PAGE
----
Myths about the gender pay gap

Equal Pay Day 2015

April 14 was Equal Pay Day. It’s not really a day to “celebrate.” Women only earn 71% of every dollar a man makes. Despite all the gains women have made over the past 50 years, there is still a lot of work that needs to be done.

Sometimes people try to rationalize the pay gap as a structural problem that’s difficult, almost impossible, to resolve. This simply isn’t true. Here are a few myths surrounding the gender pay gap:

Women work less hours then men do. Women in full-time jobs earn 20% less than their full-time male counterparts. Even though a greater percentage of women are employed part-time, that doesn’t account for the entire pay gap.

Having children affects women’s earning power. The average age a woman has children is 29. But women under the age of 29 still earn less money than men in the same age bracket.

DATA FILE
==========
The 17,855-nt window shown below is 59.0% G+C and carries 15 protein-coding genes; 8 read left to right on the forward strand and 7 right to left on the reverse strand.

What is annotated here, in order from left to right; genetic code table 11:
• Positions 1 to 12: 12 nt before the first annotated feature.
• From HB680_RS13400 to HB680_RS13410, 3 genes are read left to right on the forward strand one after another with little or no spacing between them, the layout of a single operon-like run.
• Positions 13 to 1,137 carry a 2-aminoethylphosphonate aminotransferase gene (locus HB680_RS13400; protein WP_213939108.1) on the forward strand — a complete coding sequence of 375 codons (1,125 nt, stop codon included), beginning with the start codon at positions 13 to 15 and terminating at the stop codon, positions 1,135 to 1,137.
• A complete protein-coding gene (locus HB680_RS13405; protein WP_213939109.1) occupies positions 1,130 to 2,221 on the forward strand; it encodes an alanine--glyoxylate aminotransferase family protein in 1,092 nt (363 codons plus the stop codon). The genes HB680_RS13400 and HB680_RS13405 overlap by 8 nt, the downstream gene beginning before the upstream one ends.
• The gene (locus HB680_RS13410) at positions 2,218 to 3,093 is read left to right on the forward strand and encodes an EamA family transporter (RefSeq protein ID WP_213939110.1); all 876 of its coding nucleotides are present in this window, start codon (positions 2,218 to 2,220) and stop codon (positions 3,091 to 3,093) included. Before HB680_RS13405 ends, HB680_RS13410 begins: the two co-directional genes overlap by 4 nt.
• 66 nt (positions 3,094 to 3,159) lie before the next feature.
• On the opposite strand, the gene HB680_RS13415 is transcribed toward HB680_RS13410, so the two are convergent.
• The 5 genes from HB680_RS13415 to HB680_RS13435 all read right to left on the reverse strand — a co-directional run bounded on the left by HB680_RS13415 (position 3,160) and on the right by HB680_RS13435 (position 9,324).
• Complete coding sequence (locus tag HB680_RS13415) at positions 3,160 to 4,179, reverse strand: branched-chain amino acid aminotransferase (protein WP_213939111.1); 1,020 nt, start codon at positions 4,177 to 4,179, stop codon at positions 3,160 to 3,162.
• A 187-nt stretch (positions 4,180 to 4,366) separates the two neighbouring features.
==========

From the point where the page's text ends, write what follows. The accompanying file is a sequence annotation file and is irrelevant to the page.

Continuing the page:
University-educated women earn just as much as men do. Even though more than half of all university graduates are women, they still earn 10-30% less than other men with the same level of education. 

Women choose to work in occupations that pay less. Men make more than women in just about every single occupation. Out of 500 different occupations, women earn more than men in only 31 of them, which is 2.7%. Women aren’t choosing low-paying jobs.

Women earn more money in female-dominated occupations. Women earn 10% less in teaching, 7% less in nursing, and 26% less in administration than their male counterparts. Women make up the vast majority of workers in all three of these occupations.

The good news is that there are ways to fix the problem. One way is to promote unionization. The pay gap is much smaller among unionized employees. Also, implementing a national daycare program would allow women to ensure care for their children while also providing for them.

Even though there is still a big gender pay gap, that doesn’t mean we have to accept it.

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